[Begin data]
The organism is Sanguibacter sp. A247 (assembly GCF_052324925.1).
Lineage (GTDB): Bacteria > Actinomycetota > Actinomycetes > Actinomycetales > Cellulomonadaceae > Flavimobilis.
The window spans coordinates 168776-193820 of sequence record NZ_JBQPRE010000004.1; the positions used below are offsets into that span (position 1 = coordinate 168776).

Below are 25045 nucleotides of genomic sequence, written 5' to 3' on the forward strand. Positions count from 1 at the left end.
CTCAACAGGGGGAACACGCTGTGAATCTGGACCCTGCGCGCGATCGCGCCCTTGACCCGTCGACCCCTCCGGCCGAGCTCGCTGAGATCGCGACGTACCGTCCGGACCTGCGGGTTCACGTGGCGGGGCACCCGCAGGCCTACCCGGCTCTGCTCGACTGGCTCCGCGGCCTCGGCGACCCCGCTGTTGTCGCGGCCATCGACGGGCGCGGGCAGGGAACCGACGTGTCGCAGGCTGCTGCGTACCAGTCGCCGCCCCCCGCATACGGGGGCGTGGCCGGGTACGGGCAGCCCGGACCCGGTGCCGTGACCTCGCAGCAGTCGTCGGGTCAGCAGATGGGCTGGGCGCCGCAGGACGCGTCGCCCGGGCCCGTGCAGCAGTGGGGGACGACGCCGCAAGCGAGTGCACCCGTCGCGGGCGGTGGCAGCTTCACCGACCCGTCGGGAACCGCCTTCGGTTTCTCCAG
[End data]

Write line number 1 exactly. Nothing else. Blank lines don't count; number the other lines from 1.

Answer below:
The organism is Sanguibacter sp. A247 (assembly GCF_052324925.1).